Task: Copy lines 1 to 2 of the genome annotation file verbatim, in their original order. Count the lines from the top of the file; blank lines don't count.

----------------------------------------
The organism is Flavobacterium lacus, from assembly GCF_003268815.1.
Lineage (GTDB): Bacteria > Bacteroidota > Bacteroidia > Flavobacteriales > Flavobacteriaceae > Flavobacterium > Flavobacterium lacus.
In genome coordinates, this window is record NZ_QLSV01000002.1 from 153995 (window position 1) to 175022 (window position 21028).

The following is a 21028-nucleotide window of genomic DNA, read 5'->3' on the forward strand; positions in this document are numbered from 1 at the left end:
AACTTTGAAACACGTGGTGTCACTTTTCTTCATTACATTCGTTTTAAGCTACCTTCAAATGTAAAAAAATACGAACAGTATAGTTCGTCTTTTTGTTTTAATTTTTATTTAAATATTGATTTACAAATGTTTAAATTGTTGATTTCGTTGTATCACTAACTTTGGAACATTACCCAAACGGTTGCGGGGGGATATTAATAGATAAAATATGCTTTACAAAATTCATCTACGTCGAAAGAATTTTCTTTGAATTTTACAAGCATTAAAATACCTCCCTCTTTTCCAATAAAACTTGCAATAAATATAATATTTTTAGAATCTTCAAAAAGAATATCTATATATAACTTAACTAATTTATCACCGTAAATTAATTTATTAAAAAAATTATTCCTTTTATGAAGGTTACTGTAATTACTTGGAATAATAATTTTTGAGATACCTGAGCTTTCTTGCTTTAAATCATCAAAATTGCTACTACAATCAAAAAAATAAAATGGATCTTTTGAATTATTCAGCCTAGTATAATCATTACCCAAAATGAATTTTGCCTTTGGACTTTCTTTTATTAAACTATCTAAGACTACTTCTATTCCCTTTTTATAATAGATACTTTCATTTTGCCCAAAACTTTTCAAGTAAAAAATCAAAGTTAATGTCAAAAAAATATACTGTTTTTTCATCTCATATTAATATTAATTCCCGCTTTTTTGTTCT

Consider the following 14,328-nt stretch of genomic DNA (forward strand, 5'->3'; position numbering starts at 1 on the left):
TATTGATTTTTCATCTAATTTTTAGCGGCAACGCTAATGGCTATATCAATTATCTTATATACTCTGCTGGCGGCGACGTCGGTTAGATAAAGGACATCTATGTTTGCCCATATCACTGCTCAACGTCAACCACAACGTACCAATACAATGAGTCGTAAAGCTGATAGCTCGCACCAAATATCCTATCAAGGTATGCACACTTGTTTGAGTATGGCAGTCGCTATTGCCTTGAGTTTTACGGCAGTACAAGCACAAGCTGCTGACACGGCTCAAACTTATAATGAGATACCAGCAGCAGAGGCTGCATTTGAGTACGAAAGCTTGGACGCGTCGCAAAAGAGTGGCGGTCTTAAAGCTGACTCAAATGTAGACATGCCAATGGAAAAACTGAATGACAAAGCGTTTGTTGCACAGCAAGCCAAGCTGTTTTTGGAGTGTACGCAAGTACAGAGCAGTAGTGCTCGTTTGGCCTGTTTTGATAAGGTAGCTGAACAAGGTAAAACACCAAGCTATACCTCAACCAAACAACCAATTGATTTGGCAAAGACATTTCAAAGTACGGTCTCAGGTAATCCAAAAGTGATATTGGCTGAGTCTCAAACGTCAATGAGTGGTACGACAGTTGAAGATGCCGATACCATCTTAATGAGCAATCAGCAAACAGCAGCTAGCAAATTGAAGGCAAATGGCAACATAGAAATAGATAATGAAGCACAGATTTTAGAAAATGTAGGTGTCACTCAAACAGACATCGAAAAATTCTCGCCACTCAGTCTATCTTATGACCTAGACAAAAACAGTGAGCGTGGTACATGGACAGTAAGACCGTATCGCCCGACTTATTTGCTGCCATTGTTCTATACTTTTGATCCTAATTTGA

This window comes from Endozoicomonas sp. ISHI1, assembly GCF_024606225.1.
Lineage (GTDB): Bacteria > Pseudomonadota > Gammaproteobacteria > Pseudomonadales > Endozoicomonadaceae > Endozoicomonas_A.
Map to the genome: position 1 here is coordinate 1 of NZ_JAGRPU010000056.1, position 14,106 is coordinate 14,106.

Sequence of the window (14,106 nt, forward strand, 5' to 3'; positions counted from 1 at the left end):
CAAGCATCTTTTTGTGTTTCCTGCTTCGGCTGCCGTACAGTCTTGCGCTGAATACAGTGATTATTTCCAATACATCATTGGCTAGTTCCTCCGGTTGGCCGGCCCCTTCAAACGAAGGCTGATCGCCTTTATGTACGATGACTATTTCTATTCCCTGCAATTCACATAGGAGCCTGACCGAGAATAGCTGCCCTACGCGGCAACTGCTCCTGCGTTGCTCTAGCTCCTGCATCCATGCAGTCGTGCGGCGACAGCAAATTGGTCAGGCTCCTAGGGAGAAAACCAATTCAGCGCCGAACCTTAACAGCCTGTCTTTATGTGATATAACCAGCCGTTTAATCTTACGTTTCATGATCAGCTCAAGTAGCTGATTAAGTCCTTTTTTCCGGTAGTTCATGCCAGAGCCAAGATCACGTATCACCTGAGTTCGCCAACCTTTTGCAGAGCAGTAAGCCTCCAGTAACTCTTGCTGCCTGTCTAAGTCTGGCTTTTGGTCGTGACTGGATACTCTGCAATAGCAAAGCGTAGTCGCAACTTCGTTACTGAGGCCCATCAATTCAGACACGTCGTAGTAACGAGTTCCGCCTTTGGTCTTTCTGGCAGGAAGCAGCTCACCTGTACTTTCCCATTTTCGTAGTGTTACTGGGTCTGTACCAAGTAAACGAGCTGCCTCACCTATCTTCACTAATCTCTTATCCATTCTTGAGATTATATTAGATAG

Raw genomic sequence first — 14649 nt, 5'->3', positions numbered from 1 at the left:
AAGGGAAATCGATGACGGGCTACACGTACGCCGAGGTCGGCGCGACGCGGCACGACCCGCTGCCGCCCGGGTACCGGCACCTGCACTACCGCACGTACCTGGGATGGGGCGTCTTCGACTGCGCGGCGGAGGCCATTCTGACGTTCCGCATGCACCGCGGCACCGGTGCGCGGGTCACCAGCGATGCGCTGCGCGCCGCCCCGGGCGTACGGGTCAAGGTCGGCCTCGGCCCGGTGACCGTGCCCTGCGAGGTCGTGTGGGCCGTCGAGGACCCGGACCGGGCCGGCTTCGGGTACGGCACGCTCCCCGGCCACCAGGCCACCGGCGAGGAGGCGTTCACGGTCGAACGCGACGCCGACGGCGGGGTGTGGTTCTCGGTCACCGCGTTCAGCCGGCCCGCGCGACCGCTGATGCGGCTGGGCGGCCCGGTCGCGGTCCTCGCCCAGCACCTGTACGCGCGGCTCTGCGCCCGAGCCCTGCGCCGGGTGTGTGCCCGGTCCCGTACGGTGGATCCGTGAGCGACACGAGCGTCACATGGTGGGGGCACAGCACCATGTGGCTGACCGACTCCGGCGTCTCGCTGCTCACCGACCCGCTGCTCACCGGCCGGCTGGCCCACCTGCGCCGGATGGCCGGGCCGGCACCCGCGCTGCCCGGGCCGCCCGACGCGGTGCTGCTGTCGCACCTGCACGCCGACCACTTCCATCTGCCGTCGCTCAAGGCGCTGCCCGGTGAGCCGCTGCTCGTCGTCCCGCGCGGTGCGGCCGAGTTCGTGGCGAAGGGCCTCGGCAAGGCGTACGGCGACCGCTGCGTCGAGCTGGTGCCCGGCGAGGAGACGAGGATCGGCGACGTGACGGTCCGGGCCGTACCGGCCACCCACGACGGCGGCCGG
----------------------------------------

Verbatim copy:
The organism is Flavobacterium lacus, from assembly GCF_003268815.1.
Lineage (GTDB): Bacteria > Bacteroidota > Bacteroidia > Flavobacteriales > Flavobacteriaceae > Flavobacterium > Flavobacterium lacus.